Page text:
Extinction spectra of the cultures in the wavelength range of 650–900 nm are mostly determined by the Qy-band absorption of the BChl pigments in the LHC, see Fig. 1(b). We use this feature to analyze acclimation of the LHC in bacterial cultures to spectral composition of light. In order to compare dynamics of LHCs the measured OD spectra were normalized to the extinction at 625 nm. Then, the baseline, which characterizes off-resonance light scattering, was removed. The resulting spectra measured after at least two days of culture growth together with the emission spectra of LEDs are shown in Fig. 4. At this timescale, the peak intensities saturate to stationary values as it is shown for the 750 nm culture. The main peak about 750 nm and the short wavelength wing correspond to the chlorosome (BChl c) absorption, while the long wavelength band at about 800 nm is due to the BChl a pigments from FMO and the baseplate. For all cultures the spectra of LEDs overlap with the absorption spectra of LHC, either the chlorosome or FMO/baseplate part, which suggests that the pigments absorb some amount of light. While the absolute intensities of LEDs are sufficiently different, it should be noted that the photon flux densities in the range of the LHC absorption for 700 nm LED, see Fig. 4(a) and 850 nm LED with a band-pass filter, inset in Fig. 4(f), are comparable.
Assuming that OD at 625 nm is proportional to the biomass of the culture, the normalized absorption spectra, Fig. 4, can be used to compare the amounts of pigment produced by bacteria grown in different conditions. The total area of the peak characterizes the amount of pigments while the ratio of 750 nm and 800 nm peaks provides information about relative concentration of BChl c/BChl a in LHCs. The latter statement is based on the assumptions that the absorption cross sections of different BChls are almost the same and most of BChl a molecules are concentrated in FMO protein complexes. The cultures grown with 750 nm LEDs have largest overlap of the emission spectra with the absorption spectra of LHCs, thus we use it as a reference.
The histogram in Fig. 5(a) shows that cultures grown with 850 nm LEDs, both with and without the band-pass filter, have substantially more pigments per unit of mass as compared to the culture grown with “optimal” 750 nm LEDs. In contrast, the culture grown with 700 nm LEDs have almost the same amount of pigments as 750 nm culture. The 700 nm cultures also produce the chlorosome with a red-shifted Qy-band maximum, see Fig. 5(b). Previously, this shift was associated with methylation of BChl c molecules as a reaction to low-light intensities10,13. For 850 nm and 850 nm cultures with band-pass filter a less pronounced average shift of the Qy-band was observed.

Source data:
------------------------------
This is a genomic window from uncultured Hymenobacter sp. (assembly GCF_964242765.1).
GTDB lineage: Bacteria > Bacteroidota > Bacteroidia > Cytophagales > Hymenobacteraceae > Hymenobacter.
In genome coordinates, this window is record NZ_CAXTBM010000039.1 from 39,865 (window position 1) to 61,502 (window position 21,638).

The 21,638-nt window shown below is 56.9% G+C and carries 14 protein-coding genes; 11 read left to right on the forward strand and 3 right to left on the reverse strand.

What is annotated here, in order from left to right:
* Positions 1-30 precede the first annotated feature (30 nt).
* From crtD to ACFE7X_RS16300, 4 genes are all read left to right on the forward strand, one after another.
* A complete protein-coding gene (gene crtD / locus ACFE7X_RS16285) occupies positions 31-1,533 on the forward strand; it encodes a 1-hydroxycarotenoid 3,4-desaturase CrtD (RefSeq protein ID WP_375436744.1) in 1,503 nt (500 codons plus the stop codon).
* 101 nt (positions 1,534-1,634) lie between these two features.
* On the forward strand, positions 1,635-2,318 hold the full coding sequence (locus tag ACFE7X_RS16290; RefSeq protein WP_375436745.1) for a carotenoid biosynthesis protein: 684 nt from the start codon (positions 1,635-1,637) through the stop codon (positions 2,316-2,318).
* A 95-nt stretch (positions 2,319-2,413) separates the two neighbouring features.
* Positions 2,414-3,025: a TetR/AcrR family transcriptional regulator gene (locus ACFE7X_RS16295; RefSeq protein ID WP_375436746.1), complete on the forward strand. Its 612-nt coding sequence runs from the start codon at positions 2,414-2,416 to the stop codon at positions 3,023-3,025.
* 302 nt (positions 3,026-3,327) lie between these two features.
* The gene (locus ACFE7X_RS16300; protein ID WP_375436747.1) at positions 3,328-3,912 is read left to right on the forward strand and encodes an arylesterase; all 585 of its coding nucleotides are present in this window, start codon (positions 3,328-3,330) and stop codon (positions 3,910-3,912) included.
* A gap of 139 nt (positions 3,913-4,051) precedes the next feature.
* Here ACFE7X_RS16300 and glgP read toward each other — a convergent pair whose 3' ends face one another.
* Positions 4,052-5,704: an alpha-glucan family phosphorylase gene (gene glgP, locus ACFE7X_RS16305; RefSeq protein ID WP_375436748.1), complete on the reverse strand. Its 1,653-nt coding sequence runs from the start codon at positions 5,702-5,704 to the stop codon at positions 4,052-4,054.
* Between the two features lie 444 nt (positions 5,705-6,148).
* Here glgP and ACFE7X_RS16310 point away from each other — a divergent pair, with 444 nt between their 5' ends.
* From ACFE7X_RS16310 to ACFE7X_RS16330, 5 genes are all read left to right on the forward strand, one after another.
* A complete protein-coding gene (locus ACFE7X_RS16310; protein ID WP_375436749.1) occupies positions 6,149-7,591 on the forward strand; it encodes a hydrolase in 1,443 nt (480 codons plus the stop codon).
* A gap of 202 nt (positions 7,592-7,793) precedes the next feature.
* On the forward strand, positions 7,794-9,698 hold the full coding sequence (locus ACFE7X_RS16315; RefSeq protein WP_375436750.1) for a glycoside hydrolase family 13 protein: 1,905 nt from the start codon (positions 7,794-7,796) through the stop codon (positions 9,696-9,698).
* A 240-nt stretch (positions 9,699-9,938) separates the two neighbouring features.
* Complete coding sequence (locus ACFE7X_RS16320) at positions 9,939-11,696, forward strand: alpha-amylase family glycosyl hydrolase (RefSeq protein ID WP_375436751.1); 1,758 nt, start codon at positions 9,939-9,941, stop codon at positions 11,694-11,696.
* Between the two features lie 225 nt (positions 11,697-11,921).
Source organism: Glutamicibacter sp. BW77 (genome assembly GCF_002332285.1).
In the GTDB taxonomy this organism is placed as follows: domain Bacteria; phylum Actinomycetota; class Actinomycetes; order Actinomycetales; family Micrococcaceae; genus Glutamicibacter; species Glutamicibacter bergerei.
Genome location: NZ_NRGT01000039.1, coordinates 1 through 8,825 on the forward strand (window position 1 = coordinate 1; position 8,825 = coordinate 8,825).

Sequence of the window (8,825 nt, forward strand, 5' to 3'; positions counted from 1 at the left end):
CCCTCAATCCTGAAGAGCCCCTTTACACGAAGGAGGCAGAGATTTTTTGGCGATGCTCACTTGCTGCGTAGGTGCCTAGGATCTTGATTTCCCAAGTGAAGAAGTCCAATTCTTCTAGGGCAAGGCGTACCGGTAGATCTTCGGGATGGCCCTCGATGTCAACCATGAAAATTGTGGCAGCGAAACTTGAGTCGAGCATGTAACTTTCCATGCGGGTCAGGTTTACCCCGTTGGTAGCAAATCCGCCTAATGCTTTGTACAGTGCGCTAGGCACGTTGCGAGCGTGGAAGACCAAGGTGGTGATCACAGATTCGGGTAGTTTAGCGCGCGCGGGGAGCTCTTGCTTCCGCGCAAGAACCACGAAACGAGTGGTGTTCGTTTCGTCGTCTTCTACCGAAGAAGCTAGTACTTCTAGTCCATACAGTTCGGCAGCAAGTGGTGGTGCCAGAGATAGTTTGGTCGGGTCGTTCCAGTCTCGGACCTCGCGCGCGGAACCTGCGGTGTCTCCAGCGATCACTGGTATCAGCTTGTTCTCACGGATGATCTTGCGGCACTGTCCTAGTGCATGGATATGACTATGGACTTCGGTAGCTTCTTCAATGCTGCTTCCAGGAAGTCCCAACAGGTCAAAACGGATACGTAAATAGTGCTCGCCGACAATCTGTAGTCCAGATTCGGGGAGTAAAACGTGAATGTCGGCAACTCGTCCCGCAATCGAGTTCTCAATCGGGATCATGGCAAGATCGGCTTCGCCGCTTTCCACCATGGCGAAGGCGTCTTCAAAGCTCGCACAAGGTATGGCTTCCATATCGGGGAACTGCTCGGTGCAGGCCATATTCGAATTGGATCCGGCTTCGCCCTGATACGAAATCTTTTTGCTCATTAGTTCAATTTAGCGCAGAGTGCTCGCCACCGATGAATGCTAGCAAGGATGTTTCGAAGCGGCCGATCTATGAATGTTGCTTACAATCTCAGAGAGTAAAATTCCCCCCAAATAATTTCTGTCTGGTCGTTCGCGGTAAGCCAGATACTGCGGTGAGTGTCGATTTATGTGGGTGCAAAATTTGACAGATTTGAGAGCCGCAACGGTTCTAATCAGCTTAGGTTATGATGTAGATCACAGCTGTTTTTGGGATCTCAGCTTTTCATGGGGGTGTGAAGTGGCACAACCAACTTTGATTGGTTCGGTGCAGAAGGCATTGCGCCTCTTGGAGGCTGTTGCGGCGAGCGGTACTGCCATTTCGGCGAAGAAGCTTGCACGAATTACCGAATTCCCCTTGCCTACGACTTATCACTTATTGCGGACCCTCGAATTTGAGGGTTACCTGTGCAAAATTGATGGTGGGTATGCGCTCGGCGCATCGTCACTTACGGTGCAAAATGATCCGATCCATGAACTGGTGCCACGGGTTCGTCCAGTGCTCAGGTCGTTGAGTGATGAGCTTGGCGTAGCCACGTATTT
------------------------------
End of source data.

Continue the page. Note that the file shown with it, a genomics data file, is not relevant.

To estimate the relative concentration of BChl c/BChl a the normalized spectra were fitted with two Gaussian functions and the short wavelength tail was neglected. Differences in pigment aggregation in the chlorosome and other structural units may slightly affect these estimates. To verify that we additionally performed a set of measurements where pigments were extracted from the cells and extinction coefficients of BChls were measured. The details of the latter measurements are described in Materials and Methods section.
The BChl c molecules practically fill the entire volume of the chlorosome. Thus, the amount of pigments scales as NBChlc ∝ R3. In contrast, the BChl a pigments are concentrated on the surface of the chlorosome and their amount scales as NBChla ∝ R2. If the absorption cross section is proportional the amount of pigment, then the ratio of the peak areas is proportional to the radius of the chlorosome, NBChlc/NBChla ∝ R. Thus, the variation in the radius can be monitored by the difference in the peak ratio. We can deduce from Fig. 5(c) that the average radius of the chlorosomes in cultures grown with 850 nm LEDs is about 30% larger as compared to 750 nm cultures. It should be noted that the larger size of chlorosomes in 850 nm cultures can solely account for the increase in the pigment amount given in Fig. 5(a). However, in our opinion, the dynamics is more complex. For instance, as it is shown in Fig. 4(b) for the 750 nm culture, the chlorosome peak grows about 2 times on the timescale from 12 to 24 hours. At the same time, the relative intensities of the BChl a and BChl c peaks remain almost the same for this case. Finally, it should be also noted that the dependence of the chlorosome size in green sulfur bacteria on the light intensity, but not the spectral distribution, was reported previously13,25.